Suicide is the 10th leading cause of death in the United States. And yet, it is one of those epidemics no one likes to talk about.
As a psychiatrist, I talk about suicide all day, every day with my patients — I have to. And, as the years have passed, it has become less stressful.
But lately, I’ve found myself thinking: What about other physicians? The ones who might see their patients frequently, might have built trusting relationships with them? The opportunity to save a life is there for them, too.
In recent years, big health care organizations have started to screen for suicide. The “Zero Suicide” initiative and the Columbia-Suicide Severity Rating Scale have been widely adopted; evidence suggests they are effective at decreasing suicide rates. But outside the giants (e.g., Kaiser Permanente, UMass Memorial Health Care System, St. Joseph’s Health Care London, etc.), there are missed opportunities for suicide screening in small and private practices, especially in primary care practices.
There are a number of warning signs primary care clinicians might see before anyone else. If a patient is not taking his medications, for example, that can be a sign of depression or, perhaps, an expression of self-harm. If a patient has a family crisis, is in financial distress, or is going through a divorce, those can be warning signs. If a patient has a dear family member who is sick, or has recently lost someone. If a patient has been diagnosed with a severe illness, has chronic pain, or is part of the LGBTQ+ community — all factors that might weigh in favor of a closer evaluation. Even minor things — if a patient looks different or has been sleeping badly — might be a sign. The list of risk factors is long: active substance or alcohol abuse, psychosis, discharge from a psychiatric hospitalization in the last year, history of suicide attempts, family history of suicide, lack of companionship — all of these, and many more, are good reasons to screen for suicide.
So: How do you talk to your patient about suicide?
For patients considering suicide, it can seem like a solution, be it to emotional or physical pain. Such patients tend to express feelings of shame or guilt, as well as feeling like a burden on loved ones. Feeling lonely, stuck, or hopeless are other common emotions accompanying suicidal thoughts.
What all of this means is that we, as clinicians, should try to be gentle, compassionate and curious about a patient’s state.
I often ask patients about suicide in this way: “You know, you’ve told me a lot of things that sound really discouraging. Correct me if I’m wrong but it sounds like you feel stuck in this situation and don’t see any way out. In my experience, people who have gone through what you are going through often tell me they think or have thought about killing themselves. I was wondering if you ever experience such thoughts?”
Sometimes, that’s enough to get the patient to open up. If I know in advance, however, that the patient I’m speaking to doesn’t like to talk about their feelings, I might say instead: “Let me ask you some of my psychiatric questions, I ask them with pretty much every person I see. It sounds to me like you have been dealing with a lot lately and from my medical knowledge and experience, I know it’s common to have thoughts about death — and often about suicide — in these circumstances. Has that happened to you?”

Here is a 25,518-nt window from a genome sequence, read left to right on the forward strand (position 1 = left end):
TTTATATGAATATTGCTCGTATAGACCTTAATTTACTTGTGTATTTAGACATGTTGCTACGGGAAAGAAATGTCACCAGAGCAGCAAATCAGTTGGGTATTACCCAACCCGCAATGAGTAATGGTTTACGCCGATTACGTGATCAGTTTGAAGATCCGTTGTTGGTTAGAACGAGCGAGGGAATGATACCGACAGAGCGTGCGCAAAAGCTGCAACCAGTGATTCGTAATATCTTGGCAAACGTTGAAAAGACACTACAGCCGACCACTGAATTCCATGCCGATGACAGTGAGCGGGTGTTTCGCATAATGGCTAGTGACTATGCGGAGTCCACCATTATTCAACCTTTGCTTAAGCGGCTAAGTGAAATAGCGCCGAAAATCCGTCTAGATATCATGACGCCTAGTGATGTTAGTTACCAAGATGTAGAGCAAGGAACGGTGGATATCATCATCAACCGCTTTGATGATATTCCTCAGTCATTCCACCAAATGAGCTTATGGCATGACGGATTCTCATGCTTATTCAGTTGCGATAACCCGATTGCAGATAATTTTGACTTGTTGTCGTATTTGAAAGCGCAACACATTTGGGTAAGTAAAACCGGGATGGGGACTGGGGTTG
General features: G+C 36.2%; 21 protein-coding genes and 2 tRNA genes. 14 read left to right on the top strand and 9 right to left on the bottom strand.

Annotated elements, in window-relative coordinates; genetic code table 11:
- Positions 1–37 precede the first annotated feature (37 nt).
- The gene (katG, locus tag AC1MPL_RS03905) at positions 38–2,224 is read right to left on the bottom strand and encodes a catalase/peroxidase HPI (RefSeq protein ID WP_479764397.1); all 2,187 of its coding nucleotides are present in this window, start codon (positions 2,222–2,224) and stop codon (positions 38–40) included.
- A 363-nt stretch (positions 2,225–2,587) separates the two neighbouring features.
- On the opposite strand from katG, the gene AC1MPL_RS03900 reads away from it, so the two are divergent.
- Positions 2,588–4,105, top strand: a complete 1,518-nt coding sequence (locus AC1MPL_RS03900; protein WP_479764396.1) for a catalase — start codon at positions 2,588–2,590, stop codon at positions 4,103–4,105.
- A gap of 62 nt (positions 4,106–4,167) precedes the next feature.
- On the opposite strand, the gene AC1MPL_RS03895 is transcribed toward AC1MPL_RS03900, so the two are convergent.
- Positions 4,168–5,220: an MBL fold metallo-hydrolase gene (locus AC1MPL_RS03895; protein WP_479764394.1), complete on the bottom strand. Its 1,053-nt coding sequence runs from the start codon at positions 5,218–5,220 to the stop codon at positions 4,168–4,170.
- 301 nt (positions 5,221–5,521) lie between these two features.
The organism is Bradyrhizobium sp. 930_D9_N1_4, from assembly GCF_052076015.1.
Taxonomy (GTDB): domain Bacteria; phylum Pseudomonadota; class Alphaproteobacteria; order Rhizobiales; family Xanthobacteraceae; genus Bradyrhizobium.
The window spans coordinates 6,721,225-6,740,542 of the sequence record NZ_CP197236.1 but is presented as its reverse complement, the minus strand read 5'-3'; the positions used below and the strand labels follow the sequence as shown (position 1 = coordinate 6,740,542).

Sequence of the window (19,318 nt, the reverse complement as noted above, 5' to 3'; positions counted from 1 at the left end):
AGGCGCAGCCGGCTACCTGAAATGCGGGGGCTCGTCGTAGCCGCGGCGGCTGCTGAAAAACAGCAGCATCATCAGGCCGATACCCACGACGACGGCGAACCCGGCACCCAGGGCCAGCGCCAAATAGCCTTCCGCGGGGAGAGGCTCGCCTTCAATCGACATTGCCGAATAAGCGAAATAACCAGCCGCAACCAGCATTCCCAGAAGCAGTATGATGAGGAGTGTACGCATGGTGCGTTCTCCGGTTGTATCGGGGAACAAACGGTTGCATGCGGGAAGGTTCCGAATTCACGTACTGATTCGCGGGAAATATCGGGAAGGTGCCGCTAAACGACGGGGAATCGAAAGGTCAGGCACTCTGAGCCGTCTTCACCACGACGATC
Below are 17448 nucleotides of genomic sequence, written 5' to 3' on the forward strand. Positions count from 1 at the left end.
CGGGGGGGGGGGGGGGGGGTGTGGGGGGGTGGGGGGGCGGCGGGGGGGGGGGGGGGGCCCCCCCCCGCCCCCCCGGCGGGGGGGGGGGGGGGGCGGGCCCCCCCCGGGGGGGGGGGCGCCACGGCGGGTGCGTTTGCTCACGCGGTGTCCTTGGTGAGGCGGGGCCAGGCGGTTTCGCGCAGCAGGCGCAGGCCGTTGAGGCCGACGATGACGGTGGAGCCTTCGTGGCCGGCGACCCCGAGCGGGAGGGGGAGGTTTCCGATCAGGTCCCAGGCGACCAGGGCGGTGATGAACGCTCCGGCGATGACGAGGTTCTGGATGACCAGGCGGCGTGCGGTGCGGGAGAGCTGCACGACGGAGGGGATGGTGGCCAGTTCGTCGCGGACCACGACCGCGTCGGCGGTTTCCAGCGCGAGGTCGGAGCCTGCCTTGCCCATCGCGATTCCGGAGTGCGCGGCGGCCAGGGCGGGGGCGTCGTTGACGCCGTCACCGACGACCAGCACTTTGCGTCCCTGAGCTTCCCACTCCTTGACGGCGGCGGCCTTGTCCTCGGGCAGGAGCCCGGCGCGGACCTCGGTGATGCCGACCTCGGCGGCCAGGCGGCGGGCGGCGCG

If a patient answers “yes” to however I formulated the question, I empathize and I usually tell them something like, “I understand now how bad you’ve been feeling, I’m sorry for that, can you tell me more?”
For many patients, having someone caring enough to ask the question is already part of the intervention. And encouraging them to say more about their situation and how it relates to their thoughts of suicide can often lead to a solution that does not necessarily involve psychiatric hospitalization.
All of that said, it’s important to note that before screening, clinicians need to know in advance what resources are available in the case a patient is actually contemplating suicide. If for example, a patient communicates a suicide plan (i.e., has the means and/or intent to kill themselves), the clinician will need to identify the situation as a psychiatric emergency and will need an acute evaluation, usually performed in an ED or psychiatric ER. In such cases, the clinician will need to facilitate safe transport. I also recommend familiarizing with the state’s laws regarding involuntary hospitalization.
Sometimes saving someone does not feel heroic — but it's still the right thing to do. Getting comfortable with the uncomfortable responsibility of discussing patients’ suicidal thoughts is always much better than not even asking. Asking is caring.
Are there conversations you think clinicians shy away from having with patients? Share your tips for getting comfortable with uncomfortable conversations in the comments.
Dr. Yehonatan Shilo is a psychiatrist with an international perspective on health care. He completed his education in Italy and has practiced medicine and psychiatry in Israel and the United States. He has special interests in underserved populations, health care policy and psychotherapy. He is a 2020–2021 Doximity Op-Med Fellow.
Illustration by April Brust
This article is meant to increase awareness of suicide risk in the primary care setting. It is not a substitute for appropriate suicide prevention training.